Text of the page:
GOLDFINGER (1964)
Directed by: Guy Hamilton

BONDSean Connery

GADGETSThe tricked out Aston Martin with a bullet shield, rotating license plates, oil slick and road spikes. A tracking device that can be worn in the shoe.

THE BABEPussy Galore, played by Honor Blackman

THE BAD GUYAuric Goldfinger, played by Gert Fröbe

LOCATION(S)Miami, Geneva, Virginia

THEME SONGSung by Shirley Bassey

BOND DIRECTLY KILLSOddjob

WTF MOMENTSThere's a character named “Pussy Galore,” fer cryin' out loud. There's a scene where a bunch of Cagney-type American gangsters meet in a room to discuss crime. And, um… Is that a rape?
 


It's often been said that Goldfinger is the best of all the James Bond movies. I tend to agree. It was far along enough in the series to give us the charming Bond elements we were already used to, but early enough for them not to feel contrived. James Bond is at his usual level of super-humanity, but is still put in danger often enough that he's not indestructible. For instance, when he's strapped to a table, and is about to be sliced in half with a laser beam (starting at his crotch, yikes), he doesn't rip his arm free and beat up a bunch of thugs to escape, but drops the name of the bad guy's evil scheme, causing the bad guy to turn the laser off. Close call. Bond uses his wits to escape. To me, this makes him cooler than if he had merely physically wrenched himself free.

This film has a lot of the James Bond moments you find yourself quoting. “Do you expect me to talk?” “No, Mr. Bond, I expect you to die!” comes from this one. The gold-obsessed bad guy comes from this one. Oddjob, the bad guy with the razor-edged hat comes from this one. And this is the first film in which we see Q's lab; i.e. that bustling room in the basement of MI-6 where agents seem to be constantly testing out various outlandish gadgets that require them to fire guns and be launched through the air. Actually seeing Q's lab connects James Bond more strongly to MI-6 at large. We get the impression, finally, that MI-6 is up to way more than just what James Bond is up to. Each one of those gadgets will have to be used by some other field agent. Like many people, Q's lab is one of my favorite conceits of the entire James Bond franchise.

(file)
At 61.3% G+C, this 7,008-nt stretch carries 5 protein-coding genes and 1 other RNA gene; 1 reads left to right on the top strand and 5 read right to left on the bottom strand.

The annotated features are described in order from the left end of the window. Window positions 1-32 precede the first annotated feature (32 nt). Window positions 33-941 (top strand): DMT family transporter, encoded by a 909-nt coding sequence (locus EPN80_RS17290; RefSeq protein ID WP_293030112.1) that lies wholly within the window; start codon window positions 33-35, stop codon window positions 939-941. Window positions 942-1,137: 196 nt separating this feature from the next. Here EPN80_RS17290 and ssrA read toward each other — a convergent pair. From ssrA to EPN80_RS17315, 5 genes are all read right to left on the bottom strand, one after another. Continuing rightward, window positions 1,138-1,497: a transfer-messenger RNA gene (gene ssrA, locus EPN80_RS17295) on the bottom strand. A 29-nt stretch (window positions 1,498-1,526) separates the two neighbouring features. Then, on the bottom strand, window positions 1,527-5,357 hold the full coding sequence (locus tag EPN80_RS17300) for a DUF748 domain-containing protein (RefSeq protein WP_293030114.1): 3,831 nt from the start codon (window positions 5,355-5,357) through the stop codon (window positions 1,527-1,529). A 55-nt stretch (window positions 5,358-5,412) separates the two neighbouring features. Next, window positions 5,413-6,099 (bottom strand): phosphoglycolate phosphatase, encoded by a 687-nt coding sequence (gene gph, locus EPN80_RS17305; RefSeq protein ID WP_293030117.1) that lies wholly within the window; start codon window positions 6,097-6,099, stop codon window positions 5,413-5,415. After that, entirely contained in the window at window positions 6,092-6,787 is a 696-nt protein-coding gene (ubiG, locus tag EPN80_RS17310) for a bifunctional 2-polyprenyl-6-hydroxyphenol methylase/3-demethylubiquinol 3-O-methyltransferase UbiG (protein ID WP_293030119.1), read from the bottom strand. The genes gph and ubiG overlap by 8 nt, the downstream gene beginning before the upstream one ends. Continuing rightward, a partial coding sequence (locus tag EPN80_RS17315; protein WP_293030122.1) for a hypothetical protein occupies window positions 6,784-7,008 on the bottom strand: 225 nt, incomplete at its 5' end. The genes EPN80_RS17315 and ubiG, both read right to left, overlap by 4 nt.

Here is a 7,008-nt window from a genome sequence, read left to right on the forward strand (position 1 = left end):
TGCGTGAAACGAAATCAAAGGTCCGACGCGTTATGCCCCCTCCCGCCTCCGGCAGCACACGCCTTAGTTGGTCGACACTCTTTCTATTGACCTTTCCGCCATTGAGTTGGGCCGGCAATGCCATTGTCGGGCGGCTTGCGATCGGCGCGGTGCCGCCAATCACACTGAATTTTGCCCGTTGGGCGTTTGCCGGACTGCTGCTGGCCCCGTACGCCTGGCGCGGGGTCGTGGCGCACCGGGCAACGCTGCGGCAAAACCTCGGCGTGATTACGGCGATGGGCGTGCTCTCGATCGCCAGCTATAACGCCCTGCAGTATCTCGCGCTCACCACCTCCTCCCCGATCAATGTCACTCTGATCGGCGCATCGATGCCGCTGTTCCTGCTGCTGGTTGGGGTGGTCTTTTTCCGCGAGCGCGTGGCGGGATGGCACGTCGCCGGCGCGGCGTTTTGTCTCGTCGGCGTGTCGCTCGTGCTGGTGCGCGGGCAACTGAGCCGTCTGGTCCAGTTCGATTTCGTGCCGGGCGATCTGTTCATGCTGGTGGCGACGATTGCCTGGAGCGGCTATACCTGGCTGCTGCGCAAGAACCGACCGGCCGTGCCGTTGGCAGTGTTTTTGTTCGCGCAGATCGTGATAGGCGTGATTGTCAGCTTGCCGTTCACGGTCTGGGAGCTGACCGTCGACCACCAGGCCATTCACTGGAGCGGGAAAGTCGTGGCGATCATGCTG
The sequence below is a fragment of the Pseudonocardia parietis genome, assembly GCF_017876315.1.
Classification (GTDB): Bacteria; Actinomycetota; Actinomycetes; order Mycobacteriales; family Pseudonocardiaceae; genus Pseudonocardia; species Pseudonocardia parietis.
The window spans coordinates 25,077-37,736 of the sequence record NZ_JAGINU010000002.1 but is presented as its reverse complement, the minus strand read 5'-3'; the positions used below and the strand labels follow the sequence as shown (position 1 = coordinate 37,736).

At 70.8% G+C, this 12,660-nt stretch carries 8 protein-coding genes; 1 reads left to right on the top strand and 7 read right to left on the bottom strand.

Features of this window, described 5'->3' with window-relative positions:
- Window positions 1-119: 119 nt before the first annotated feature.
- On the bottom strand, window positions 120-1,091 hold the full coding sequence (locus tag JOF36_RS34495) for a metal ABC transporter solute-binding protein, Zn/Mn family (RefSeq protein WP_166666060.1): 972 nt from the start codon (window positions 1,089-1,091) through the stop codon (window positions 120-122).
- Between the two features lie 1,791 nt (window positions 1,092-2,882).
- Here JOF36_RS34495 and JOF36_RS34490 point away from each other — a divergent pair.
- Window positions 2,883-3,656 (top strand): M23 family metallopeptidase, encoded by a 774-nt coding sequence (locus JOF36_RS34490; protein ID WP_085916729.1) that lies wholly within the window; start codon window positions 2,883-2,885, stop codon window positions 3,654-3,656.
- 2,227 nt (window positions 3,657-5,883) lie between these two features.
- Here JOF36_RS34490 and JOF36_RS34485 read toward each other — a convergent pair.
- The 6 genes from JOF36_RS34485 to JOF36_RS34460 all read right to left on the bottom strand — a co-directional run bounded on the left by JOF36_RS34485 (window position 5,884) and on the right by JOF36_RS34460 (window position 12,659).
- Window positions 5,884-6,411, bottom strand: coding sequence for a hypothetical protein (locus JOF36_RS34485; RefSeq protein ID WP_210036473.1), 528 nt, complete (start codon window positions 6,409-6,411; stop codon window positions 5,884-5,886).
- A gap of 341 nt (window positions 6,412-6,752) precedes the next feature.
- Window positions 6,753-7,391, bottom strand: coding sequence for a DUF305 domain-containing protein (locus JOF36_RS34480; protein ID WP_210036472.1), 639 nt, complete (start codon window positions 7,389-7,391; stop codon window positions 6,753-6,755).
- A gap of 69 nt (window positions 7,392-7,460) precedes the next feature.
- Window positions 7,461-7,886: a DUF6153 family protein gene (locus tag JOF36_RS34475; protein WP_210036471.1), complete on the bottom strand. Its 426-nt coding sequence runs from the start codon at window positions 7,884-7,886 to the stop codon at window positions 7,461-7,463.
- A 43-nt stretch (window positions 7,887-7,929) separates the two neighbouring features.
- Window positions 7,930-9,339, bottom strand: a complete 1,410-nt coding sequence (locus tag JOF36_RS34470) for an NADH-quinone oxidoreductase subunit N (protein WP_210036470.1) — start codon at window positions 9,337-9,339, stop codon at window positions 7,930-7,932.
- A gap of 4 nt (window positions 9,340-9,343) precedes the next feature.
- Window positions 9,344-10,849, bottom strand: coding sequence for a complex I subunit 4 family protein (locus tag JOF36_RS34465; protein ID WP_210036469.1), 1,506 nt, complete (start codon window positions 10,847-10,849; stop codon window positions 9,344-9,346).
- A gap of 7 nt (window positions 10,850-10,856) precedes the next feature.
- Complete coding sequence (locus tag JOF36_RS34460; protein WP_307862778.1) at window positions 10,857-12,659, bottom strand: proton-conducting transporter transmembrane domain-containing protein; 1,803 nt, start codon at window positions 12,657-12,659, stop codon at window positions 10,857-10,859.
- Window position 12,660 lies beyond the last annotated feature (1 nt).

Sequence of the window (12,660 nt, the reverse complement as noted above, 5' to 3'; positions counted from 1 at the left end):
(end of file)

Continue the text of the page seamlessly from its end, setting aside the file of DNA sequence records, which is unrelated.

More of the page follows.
To the film: The story is also straightforward in this one, and is actually mostly carried by the charismatic villain. Auric Goldfinger has been buying up huge amounts of gold all over the world, to the point where MI-6 begins to take notice. They send James Bond to Miami to spy on him, and then approach him with bricks of Nazi gold MI-6 has somehow acquired. We know something is fishy when a Miami bikini babe (Shirley Eaton) under the employ of Goldfinger ends up dead in her hotel room, coated in gold paint. The dead woman covered in gold is one of the more iconic images from all action cinema. Bond explains later that she dies of “skin suffocation,” and how all-body makeup requires an exposed patch of skin at the base of the spine in order not to kill you. That seems ridiculous, but whatever. It's still neat. James also hears about a mysterious evil operation named “Project Grand Slam.”

I like that Goldfinger didn't work for SPECTRE in this film. The SPECTRE plot point will follow James through several more films, and while it gives MI-6 a cogent bad guy to fight, having a single evil organization responsible for the all world's evil seems cheap to me. Surely there are other billionaire terrorists ion the world.

Oddjob (Harold Sakata) is in this film as The Muscle. He can take a punch, and has a bowler hat with a razor in the brim that he can throw with deadly accuracy. My guess is that the iron hat bit was lifted directly from John Steed in the British spy series The Avengers, which started in 1961. It's still cool here, though, and now the bad guy is using it. Felix Leiter, the American CIA man, is in this film, too, and this time is played by Cec Linder. Felix seems to be a different actor in each film.

We also get to meet Pussy Galore in this film. Sigh. Do I need to comment on her name? Ms. Galore is loyal to Goldfinger, and runs a flight school for pretty women. She is tough, takes no guff, and is not amused by James Bond or his charms. For a character with such an openly obscene name, Honor Blackman actually gives her a lot of strength. I'd be tempted to call her an injection of feminism, were she not clearly a fetish object, AND WERE SHE NOT NAMED “PUSSY GALORE.”James Bond does end up bedding her in a barn, and the movie's ickiest moment comes to pass. I understand that Ms. Galore is presented a tough lady who needs some tough loving from a tough man, but the scene is less about straightforward seduction of a tough woman, and more like… well, it looks a bit like rape to me. Am I mad, or did James Bond just rape a woman virtuous?